- Admissions: Depending on your institution, your admissions staff might require more individuals who are effective at using marketing and sales related skills to bring in students. Or these staff might be more focused on the best ways to determine what your institution’s student body will look like. It is possible your institution requires both. Regardless, you may have study abroad and/or international student advisors who have the transferable skills needed to contribute to your Admissions team. The larger the Admissions team, the closer you will come to reaching your enrollment goals.
- Alumni Engagement and Development: Consider the employees in your global offices who have been at your institution for a while. They can now apply their history and knowledge of alumni who were international students or who studied abroad to brainstorm ways of reaching out to these alumni for support in a time when wallets are thin. Staff who are newer to the institution also can useful for connecting with more recent alumni. The Alumni Engagement Office might not be soliciting donations at this time, but working to bring the community closer. Any alum can be tapped for potential partnerships with companies and organizations, or for connecting with current students.
- Career Services: If your alumni are not employed, they will not be able to give back. Bolstering your career services team is a smart move at this time when employment prospects are grim. That’s obvious. Why bring in your global staff? Your staff are trained as advisors, but they already dabble in career advising. Study abroad offices around the US help students draw the connection between study abroad experiences and the skills students learn while abroad. International student advisors have to consider an student’s job prospects in the U.S. and their home countries as the student considers their choice of major or seeks internship opportunities. These advisors get the idea – the best part of this method is, once student mobility is back in full action, these advisors will return to the global office with more career-related knowledge to improve and build on the work they have accomplished so far.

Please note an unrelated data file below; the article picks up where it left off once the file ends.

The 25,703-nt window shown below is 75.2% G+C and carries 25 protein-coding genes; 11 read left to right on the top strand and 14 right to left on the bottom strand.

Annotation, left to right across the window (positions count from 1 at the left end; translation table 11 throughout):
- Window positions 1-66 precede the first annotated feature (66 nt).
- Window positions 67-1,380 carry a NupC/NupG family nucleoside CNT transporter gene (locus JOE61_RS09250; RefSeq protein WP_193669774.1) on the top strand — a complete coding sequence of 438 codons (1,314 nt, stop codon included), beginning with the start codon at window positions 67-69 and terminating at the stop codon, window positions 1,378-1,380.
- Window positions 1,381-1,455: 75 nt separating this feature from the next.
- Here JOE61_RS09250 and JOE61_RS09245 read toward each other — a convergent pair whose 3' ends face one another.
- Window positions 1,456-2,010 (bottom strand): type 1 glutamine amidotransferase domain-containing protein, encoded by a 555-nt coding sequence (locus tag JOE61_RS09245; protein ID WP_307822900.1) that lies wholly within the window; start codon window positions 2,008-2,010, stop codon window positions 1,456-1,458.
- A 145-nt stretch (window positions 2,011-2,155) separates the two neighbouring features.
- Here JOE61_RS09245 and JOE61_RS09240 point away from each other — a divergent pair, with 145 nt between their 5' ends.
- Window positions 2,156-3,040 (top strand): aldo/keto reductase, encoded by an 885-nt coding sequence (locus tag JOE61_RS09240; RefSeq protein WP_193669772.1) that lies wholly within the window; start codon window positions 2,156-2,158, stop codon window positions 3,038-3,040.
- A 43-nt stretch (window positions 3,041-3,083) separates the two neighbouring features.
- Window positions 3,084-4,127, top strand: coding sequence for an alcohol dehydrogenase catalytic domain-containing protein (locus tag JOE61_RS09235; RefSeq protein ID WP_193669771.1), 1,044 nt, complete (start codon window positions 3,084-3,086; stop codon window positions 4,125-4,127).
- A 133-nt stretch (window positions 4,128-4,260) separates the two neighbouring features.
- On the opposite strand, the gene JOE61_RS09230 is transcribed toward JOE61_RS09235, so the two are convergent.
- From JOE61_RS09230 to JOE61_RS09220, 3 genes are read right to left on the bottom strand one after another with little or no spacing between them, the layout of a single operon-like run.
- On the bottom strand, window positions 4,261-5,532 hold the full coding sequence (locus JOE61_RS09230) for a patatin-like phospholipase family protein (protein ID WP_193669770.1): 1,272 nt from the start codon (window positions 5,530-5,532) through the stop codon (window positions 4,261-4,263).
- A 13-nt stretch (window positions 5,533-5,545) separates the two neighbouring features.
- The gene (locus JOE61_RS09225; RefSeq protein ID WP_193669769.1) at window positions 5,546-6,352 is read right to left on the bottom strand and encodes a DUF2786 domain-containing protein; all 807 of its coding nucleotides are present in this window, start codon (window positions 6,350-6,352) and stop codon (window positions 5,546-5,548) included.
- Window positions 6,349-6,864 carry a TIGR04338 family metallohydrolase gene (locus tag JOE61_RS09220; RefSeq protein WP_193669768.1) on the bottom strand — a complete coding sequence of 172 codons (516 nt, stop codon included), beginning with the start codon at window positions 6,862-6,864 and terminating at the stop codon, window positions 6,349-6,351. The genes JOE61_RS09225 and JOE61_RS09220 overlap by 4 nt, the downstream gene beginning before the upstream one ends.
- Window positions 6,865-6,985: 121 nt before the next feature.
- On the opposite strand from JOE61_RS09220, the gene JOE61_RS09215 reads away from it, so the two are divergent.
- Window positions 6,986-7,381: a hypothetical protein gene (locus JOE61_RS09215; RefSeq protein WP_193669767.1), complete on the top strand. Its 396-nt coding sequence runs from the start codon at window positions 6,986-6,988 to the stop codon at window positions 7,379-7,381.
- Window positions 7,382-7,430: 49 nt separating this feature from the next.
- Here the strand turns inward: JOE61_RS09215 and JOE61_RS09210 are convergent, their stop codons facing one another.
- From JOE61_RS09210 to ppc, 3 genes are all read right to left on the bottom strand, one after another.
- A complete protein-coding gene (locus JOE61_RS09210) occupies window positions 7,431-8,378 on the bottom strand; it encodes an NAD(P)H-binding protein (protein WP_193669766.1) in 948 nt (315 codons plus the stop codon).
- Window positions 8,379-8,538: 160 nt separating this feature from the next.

#3 Use the Moment to Make the Case for Continued International Education
Everything good in this world seems to require an upfront investment of our time, energy, and money. But truthfully, that is likely why it is so good in the first place. Similarly, international education can be costly, but it is so necessary.
Take the present as an example: We are living in a moment when the protests and cries of those oppressed by racism in the United States seem louder than ever. The negative side effects of a pandemic – job loss, being restricted to our homes and communities – have given people the time to take to the streets and/or listen to those who are protesting. When we need to change so much about the way we work and live, we can question the time and energy we spend on international education.
But this work is important. As Andrew Gordon, CEO of Diversity Abroad, stated in a June 1st Diversity Abroad press release, “…systemic racism is not limited to the United States, it is a global reality. It influences how our countries as a whole and the communities of color within our countries are viewed by international students and their families. It also impacts how students, staff, and faculty of color are treated in different parts of the world as they engage in study, intern and research abroad or other global programs.”
Today, the protests in the United States are joined globally by protesters in other countries where black people also feel oppression, and where others stand in allyship. Furthermore, our economies are linked worldwide. Governments continue to interact in ways that take from other countries and their people. And there are organizations that try to counteract those efforts. As a result, our educational institutions must engage globally as well.
Our educational institutions must engage in our globally interconnected world. And they must do so conscientiously. Diversity, equity, and inclusion efforts are primarily focused on the home campus. But part of that effort is inherently linked to internationalization. Higher ed institutions teach our history and communication. And our history extends beyond the U.S. borders, so our communication needs to transcend those limitations, as well.
I have many other sources I read to consider this article. Here is a short list of several that were not directly referenced above but still influential for further reading.